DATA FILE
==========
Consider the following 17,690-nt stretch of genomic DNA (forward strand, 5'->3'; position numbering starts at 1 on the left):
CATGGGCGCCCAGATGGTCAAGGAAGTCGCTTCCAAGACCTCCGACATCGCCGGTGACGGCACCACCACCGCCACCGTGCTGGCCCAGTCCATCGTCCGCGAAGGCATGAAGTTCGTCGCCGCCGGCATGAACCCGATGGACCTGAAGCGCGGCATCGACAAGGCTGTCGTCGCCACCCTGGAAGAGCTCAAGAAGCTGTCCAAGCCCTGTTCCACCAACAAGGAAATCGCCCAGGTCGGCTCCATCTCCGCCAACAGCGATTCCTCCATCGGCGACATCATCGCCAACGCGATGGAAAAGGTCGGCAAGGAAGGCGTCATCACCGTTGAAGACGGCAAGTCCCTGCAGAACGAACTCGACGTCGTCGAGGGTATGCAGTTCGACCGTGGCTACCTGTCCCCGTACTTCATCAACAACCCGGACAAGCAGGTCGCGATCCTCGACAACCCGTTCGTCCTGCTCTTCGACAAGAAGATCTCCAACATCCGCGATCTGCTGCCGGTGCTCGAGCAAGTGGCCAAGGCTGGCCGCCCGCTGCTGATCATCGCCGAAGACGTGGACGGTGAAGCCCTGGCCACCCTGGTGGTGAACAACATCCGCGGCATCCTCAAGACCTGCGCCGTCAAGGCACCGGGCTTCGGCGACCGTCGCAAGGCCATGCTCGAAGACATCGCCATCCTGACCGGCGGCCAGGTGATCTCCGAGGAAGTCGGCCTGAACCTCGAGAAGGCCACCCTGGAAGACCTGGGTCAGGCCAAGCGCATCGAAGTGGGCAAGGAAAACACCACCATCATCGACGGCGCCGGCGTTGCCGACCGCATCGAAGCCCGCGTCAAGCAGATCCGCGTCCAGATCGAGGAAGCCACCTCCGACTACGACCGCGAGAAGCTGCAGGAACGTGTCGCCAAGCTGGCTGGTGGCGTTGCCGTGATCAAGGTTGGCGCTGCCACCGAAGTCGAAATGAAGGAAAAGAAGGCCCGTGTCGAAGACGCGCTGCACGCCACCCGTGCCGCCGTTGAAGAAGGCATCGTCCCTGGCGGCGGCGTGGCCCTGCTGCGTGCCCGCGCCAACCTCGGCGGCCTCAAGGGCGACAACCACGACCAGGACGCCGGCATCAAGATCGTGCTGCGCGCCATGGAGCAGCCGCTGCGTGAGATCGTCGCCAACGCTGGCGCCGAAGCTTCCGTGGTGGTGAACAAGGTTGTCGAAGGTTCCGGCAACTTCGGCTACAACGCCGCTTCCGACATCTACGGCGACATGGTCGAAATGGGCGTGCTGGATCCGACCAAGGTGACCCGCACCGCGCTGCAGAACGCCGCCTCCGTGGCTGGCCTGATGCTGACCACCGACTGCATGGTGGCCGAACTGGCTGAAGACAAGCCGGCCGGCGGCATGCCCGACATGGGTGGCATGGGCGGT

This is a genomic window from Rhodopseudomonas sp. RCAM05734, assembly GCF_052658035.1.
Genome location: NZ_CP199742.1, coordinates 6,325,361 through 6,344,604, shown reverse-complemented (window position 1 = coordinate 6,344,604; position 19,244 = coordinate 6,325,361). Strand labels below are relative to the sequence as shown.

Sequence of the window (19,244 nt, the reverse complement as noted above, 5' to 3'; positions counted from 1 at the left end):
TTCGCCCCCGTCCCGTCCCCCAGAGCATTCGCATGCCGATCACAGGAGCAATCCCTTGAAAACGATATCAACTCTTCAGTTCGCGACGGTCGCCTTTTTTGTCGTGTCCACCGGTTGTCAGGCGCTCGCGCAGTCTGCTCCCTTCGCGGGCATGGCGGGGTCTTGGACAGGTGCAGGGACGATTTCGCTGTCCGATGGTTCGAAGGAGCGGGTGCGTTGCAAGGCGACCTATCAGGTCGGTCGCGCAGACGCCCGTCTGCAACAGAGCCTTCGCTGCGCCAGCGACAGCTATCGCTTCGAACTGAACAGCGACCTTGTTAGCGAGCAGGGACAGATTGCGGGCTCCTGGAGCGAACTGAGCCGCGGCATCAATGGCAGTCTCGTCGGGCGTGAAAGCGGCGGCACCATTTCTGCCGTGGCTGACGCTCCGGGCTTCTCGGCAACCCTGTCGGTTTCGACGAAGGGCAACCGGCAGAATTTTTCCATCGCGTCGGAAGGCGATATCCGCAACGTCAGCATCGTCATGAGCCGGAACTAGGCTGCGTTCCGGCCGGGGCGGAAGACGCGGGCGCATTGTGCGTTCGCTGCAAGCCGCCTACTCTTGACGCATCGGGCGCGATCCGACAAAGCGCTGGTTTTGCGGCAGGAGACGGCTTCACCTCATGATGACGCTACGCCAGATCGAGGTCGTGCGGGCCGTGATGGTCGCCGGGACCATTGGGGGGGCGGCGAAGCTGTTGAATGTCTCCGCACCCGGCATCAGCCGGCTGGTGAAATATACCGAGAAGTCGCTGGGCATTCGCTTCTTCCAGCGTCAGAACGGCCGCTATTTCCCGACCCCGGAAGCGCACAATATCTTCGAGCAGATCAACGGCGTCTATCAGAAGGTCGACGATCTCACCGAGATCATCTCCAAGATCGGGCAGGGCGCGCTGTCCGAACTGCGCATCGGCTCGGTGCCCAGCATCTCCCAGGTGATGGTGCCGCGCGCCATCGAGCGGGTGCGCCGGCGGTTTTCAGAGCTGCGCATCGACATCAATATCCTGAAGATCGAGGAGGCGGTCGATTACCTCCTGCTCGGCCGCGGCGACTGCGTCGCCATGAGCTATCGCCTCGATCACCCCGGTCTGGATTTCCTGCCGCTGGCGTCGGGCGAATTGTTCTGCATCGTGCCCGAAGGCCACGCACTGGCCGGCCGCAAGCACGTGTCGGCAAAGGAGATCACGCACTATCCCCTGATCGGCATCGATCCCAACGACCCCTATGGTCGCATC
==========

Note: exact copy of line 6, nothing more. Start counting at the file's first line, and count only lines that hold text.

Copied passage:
TTCGCCCCCGTCCCGTCCCCCAGAGCATTCGCATGCCGATCACAGGAGCAATCCCTTGAAAACGATATCAACTCTTCAGTTCGCGACGGTCGCCTTTTTTGTCGTGTCCACCGGTTGTCAGGCGCTCGCGCAGTCTGCTCCCTTCGCGGGCATGGCGGGGTCTTGGACAGGTGCAGGGACGATTTCGCTGTCCGATGGTTCGAAGGAGCGGGTGCGTTGCAAGGCGACCTATCAGGTCGGTCGCGCAGACGCCCGTCTGCAACAGAGCCTTCGCTGCGCCAGCGACAGCTATCGCTTCGAACTGAACAGCGACCTTGTTAGCGAGCAGGGACAGATTGCGGGCTCCTGGAGCGAACTGAGCCGCGGCATCAATGGCAGTCTCGTCGGGCGTGAAAGCGGCGGCACCATTTCTGCCGTGGCTGACGCTCCGGGCTTCTCGGCAACCCTGTCGGTTTCGACGAAGGGCAACCGGCAGAATTTTTCCATCGCGTCGGAAGGCGATATCCGCAACGTCAGCATCGTCATGAGCCGGAACTAGGCTGCGTTCCGGCCGGGGCGGAAGACGCGGGCGCATTGTGCGTTCGCTGCAAGCCGCCTACTCTTGACGCATCGGGCGCGATCCGACAAAGCGCTGGTTTTGCGGCAGGAGACGGCTTCACCTCATGATGACGCTACGCCAGATCGAGGTCGTGCGGGCCGTGATGGTCGCCGGGACCATTGGGGGGGCGGCGAAGCTGTTGAATGTCTCCGCACCCGGCATCAGCCGGCTGGTGAAATATACCGAGAAGTCGCTGGGCATTCGCTTCTTCCAGCGTCAGAACGGCCGCTATTTCCCGACCCCGGAAGCGCACAATATCTTCGAGCAGATCAACGGCGTCTATCAGAAGGTCGACGATCTCACCGAGATCATCTCCAAGATCGGGCAGGGCGCGCTGTCCGAACTGCGCATCGGCTCGGTGCCCAGCATCTCCCAGGTGATGGTGCCGCGCGCCATCGAGCGGGTGCGCCGGCGGTTTTCAGAGCTGCGCATCGACATCAATATCCTGAAGATCGAGGAGGCGGTCGATTACCTCCTGCTCGGCCGCGGCGACTGCGTCGCCATGAGCTATCGCCTCGATCACCCCGGTCTGGATTTCCTGCCGCTGGCGTCGGGCGAATTGTTCTGCATCGTGCCCGAAGGCCACGCACTGGCCGGCCGCAAGCACGTGTCGGCAAAGGAGATCACGCACTATCCCCTGATCGGCATCGATCCCAACGACCCCTATGGTCGCATC